“The good days are just the old days now, emancipated youth at the lost and found, I pushed it too far, now I’m breaking down.”

This song is about making mistakes and building from them, and is a beautiful case of story telling through lyrics, which are complimented perfectly by the guitar, as it matches the mood of regret and matches the tone of the story perfectly.

 

The fourth track is “New Vernacular”, which speaks of having a new lease on life after getting out of the grind of the basic everyday life. The speaker has escaped from the norms of what is expected of them and are flourishing under this new attitude and the freedom that they feel. They suddenly want to see the world, and experience everything they possibly can.

“I want to know what amazing means,
bring me back to life again, make it breathtaking.”

“New Vernacular” is about getting that second wind of inspiration to live life, and how something simple like writing music can be a perfect way to express yourself as it is almost like a second language: “Maybe this new language will help me find my way.”

The final and closing track off New Vernacular is called “Late Bloomer”, and it is about the suffering one can go through when experiencing mental illness and isolation. It talks about asking for help and not recieving it, whilst experiencing a raging battle of emotions and dark thoughts inside your mind.

“Its all going on in my mind,
the silence so profound,
I’m drowning in the lack of sound.”

This song is written perfectly and honestly, as it describes every thought that goes through ones head when they’re alone and having a rough time. It is a somewhat solemn ending to this fine EP, as it ends on a rather sad note having ended with a story of a person trapped in their own personal hell. The instrumentals are fantastic in this track also, as the vocals grow harsher and more intense to perfectly match the subject matter. It is almost as if the vocals grow louder as if they are trying to block out the non-relenting voices in their head. And with this the guitar gets deeper, faster, and heavier as it is as if the whole song is getting more desperate. The desperation feeling is overarching, as the vocals are begging for help and relief as they feel they won’t make it by themselves.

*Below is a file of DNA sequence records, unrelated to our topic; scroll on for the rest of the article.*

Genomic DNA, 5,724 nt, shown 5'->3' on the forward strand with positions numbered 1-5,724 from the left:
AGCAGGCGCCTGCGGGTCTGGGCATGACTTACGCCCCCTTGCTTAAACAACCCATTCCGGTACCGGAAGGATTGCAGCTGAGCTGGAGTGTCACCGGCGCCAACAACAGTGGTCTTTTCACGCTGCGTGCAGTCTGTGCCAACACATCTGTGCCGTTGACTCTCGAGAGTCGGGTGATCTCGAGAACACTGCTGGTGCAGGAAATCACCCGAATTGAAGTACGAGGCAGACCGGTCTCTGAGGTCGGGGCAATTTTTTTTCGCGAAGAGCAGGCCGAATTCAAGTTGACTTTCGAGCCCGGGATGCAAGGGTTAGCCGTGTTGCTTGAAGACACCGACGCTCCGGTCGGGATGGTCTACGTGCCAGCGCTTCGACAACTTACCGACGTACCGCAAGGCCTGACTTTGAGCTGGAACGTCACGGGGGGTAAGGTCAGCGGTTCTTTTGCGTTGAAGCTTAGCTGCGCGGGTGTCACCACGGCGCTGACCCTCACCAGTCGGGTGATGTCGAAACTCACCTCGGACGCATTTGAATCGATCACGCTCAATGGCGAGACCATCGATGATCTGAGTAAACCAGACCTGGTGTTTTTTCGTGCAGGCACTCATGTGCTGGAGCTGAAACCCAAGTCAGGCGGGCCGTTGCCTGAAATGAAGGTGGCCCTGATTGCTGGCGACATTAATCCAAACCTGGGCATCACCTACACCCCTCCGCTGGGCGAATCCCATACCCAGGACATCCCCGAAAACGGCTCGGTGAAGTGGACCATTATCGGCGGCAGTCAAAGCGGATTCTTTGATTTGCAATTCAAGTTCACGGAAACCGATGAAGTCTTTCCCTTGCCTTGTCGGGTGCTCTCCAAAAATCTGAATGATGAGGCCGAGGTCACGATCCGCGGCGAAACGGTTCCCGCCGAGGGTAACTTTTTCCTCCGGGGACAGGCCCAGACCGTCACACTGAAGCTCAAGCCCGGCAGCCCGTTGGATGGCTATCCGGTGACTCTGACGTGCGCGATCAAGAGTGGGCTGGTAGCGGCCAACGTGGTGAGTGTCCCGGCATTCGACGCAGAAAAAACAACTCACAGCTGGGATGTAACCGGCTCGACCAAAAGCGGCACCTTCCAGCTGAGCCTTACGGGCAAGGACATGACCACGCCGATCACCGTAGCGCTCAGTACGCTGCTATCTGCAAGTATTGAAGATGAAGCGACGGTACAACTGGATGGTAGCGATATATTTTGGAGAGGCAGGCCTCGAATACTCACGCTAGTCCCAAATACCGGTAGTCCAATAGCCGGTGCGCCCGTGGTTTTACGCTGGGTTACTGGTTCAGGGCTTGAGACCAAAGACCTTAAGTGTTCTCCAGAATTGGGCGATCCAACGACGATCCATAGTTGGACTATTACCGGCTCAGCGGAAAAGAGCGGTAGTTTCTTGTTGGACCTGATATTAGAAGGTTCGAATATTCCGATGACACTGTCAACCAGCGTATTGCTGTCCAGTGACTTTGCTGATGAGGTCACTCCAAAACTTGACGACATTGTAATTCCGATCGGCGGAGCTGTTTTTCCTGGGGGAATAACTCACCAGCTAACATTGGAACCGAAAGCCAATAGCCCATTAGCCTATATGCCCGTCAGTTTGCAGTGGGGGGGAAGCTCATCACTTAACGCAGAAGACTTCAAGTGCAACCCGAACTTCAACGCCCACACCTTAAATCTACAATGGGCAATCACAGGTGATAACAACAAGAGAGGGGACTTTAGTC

With this, New Vernacular is a honest and heartfelt EP, as it takes the listener on a journey through a range of different emotions. It delves deeply into the lives of both band members, and mixes the lyrical content perfectly with the instrumentals. There is not a single song where the instrumentals and the tone of the vocals do not perfectly match the meaning and emotion that is being displayed through the lyrics. Slow Talk have released something great here, and with highlight tracks like “Late Bloomer” and “For What Its Worth,” New Vernacular is a fantastically unique piece of music that will be enjoyed immensely by any alternative music fans.

 

Slow Talk - New Vernacular
  • EP Rating
    8
The Good

Incredibly unique sound. Beautiful song writing lyrically and instrumentally. Story telling is superb.

The Bad

None.

810
Josh Hockey

Geelong based music journalist who is ridiculously passionate about music, and spends every possible moment listening to it, seeing shows, and of course wearing the merch.